Individualized program plans not a quick fix for students
Scott Adamson is a retired teacher in Pictou County who substitutes in the classroom
An investigation into a complaint made by the head of the Nova Scotia Teachers Union — that teachers are not able to enforce deadlines on classroom assignments or give zeros to students who never deliver — spurred a series called Making the Grade on CBC Radio's Mainstreet last week.
There were conversations about whether teachers have the time and resources to cater to the varying levels of ability in their classrooms, and talk about standardized tests and what they do and do not measure.
We asked three teachers to share their thoughts with us. This is from Scott Adamson, who was a teacher for 32 years and in retirement, a substitute teacher for 10 years:
What is an IPP?
An IPP is an individualized program plan, compiled because of the requirement in the Education Act that each student be offered a program that will meet their learning needs.
Such a plan is often first considered if a student is more than two grade levels behind in key areas, such as reading and mathematics. IPPs also should be considered when students are two or more grade levels advanced.
This rarely happens, but it is what IPPs are designed to do — meet the student where they are and draft an appropriate program given what is known from data collected.
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Students could have an individualized program plan in one or more subject areas; they could have an IPP "across the board" — an entire individualized plan.
Before students are placed on an IPP, they are tested by a school psychologist who administers and interprets a psycho-educational assessment. Once the educators have determined that an IPP is warranted, parents are involved and encouraged to offer input and sign on.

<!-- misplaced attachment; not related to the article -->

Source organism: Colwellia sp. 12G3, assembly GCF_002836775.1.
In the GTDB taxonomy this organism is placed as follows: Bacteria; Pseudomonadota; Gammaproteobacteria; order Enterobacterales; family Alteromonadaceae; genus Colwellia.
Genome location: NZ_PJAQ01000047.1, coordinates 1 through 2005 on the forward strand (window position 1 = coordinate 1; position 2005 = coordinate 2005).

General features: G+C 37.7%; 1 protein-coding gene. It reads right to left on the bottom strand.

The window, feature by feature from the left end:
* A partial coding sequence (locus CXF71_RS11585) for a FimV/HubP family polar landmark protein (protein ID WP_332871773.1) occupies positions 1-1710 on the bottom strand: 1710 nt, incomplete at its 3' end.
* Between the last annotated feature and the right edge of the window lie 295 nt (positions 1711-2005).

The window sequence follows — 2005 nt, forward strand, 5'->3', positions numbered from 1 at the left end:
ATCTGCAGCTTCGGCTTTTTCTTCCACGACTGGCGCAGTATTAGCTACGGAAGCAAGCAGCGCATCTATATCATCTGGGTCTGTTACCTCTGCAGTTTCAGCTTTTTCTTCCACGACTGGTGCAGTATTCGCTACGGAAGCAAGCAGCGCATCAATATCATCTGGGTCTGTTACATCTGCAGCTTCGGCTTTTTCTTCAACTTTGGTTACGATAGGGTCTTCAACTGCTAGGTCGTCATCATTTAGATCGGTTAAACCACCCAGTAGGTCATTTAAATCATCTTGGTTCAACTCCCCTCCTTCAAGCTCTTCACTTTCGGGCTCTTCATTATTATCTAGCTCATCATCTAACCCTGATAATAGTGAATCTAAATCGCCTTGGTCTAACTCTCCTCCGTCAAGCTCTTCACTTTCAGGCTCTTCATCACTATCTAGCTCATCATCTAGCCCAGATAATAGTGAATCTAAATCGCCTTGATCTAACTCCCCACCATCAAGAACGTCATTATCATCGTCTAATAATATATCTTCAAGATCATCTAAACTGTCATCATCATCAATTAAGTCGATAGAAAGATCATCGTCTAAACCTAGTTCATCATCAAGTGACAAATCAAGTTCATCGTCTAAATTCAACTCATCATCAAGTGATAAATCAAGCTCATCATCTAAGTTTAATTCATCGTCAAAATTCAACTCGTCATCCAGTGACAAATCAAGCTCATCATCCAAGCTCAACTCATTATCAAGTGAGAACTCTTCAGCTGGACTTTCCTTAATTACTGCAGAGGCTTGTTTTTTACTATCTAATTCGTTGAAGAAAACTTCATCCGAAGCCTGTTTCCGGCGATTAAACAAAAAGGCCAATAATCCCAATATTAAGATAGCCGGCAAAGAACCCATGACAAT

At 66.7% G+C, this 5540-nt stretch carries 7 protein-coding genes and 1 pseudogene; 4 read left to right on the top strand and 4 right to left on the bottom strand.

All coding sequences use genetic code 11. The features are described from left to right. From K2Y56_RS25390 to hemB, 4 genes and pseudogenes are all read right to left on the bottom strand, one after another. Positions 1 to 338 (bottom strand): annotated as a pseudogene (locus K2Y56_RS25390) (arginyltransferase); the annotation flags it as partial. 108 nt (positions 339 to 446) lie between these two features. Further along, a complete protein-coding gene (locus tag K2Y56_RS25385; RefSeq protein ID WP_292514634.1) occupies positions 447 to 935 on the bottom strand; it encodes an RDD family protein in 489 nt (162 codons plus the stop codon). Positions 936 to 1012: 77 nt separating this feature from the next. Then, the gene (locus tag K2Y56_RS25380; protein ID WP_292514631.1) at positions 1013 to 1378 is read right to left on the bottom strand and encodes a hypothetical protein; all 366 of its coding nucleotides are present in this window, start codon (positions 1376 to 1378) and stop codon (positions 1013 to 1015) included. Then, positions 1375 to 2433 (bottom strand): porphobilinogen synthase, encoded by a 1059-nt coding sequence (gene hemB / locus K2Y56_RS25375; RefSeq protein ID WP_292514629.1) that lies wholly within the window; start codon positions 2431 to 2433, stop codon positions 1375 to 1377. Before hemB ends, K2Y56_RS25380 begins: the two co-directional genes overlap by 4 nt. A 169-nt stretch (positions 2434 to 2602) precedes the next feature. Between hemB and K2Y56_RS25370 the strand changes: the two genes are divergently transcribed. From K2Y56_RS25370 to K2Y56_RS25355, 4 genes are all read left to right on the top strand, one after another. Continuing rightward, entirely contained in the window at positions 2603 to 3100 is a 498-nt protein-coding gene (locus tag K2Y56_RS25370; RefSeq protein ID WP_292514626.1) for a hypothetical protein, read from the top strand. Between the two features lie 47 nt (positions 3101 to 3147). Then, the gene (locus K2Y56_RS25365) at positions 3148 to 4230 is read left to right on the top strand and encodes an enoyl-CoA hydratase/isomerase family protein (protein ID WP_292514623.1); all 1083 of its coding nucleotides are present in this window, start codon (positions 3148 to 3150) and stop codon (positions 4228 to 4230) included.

Not well implemented
Although the planning of an individualized program is quite well done, the implementation is not.
The common complaint by teachers is that the diversity of needs in their classroom is overwhelming. They have to put together lesson plans to accommodate the needs of each student.
They worry about classroom management issues and about physically being able to carry this out each class, each day.
Teachers in practice have said things such as, "I am struggling to meet the needs of all of my students" or " I can't seem to get to all of my students."
In essence, they are saying that some students do not receive direct, appropriate, daily instruction from their teacher.
What is the fix?
In many cases, students with an IPP are not receiving any direct instruction from their teacher.
If students are not receiving direct instruction because their teacher is "unable to get to them," then what is the fix?
The fix is team-teaching. All members of the teaching team should be familiar with the students' records well before the first day of school.
The classroom teacher leads this effort and the school administration puts resources in place when and where needed to make it a success.
The team confers, plans and assesses students and tweaks things as needed.
Teacher satisfaction will increase, the school climate will improve and, most important of all, students will be receiving what they should have been all along — direct, daily, differentiated instruction.
Scott Adamson was a teacher for 32 years and in retirement, a substitute teacher for 10 years.